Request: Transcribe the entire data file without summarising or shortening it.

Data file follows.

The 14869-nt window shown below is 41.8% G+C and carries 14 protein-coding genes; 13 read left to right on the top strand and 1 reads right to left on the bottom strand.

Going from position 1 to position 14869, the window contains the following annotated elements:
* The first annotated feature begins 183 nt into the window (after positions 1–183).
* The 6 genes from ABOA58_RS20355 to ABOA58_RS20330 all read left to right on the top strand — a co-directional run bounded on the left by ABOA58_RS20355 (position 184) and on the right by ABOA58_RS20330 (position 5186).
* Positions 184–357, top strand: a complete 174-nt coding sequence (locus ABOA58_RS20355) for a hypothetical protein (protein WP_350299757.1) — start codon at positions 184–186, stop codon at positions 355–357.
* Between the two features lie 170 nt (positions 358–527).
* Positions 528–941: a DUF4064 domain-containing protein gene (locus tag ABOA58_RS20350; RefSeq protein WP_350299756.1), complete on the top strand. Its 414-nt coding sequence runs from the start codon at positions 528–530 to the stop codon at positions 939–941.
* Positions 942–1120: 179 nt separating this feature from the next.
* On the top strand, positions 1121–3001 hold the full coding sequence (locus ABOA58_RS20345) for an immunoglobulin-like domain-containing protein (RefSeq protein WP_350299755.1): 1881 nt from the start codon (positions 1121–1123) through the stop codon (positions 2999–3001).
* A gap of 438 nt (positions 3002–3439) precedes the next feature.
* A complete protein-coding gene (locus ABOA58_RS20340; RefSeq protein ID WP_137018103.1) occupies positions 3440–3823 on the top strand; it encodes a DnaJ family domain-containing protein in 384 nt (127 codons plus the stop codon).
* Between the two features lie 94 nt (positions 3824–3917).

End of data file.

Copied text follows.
The 14869-nt window shown below is 41.8% G+C and carries 14 protein-coding genes; 13 read left to right on the top strand and 1 reads right to left on the bottom strand.

Going from position 1 to position 14869, the window contains the following annotated elements:
* The first annotated feature begins 183 nt into the window (after positions 1–183).
* The 6 genes from ABOA58_RS20355 to ABOA58_RS20330 all read left to right on the top strand — a co-directional run bounded on the left by ABOA58_RS20355 (position 184) and on the right by ABOA58_RS20330 (position 5186).
* Positions 184–357, top strand: a complete 174-nt coding sequence (locus ABOA58_RS20355) for a hypothetical protein (protein WP_350299757.1) — start codon at positions 184–186, stop codon at positions 355–357.
* Between the two features lie 170 nt (positions 358–527).
* Positions 528–941: a DUF4064 domain-containing protein gene (locus tag ABOA58_RS20350; RefSeq protein WP_350299756.1), complete on the top strand. Its 414-nt coding sequence runs from the start codon at positions 528–530 to the stop codon at positions 939–941.
* Positions 942–1120: 179 nt separating this feature from the next.
* On the top strand, positions 1121–3001 hold the full coding sequence (locus ABOA58_RS20345) for an immunoglobulin-like domain-containing protein (RefSeq protein WP_350299755.1): 1881 nt from the start codon (positions 1121–1123) through the stop codon (positions 2999–3001).
* A gap of 438 nt (positions 3002–3439) precedes the next feature.
* A complete protein-coding gene (locus ABOA58_RS20340; RefSeq protein ID WP_137018103.1) occupies positions 3440–3823 on the top strand; it encodes a DnaJ family domain-containing protein in 384 nt (127 codons plus the stop codon).
* Between the two features lie 94 nt (positions 3824–3917).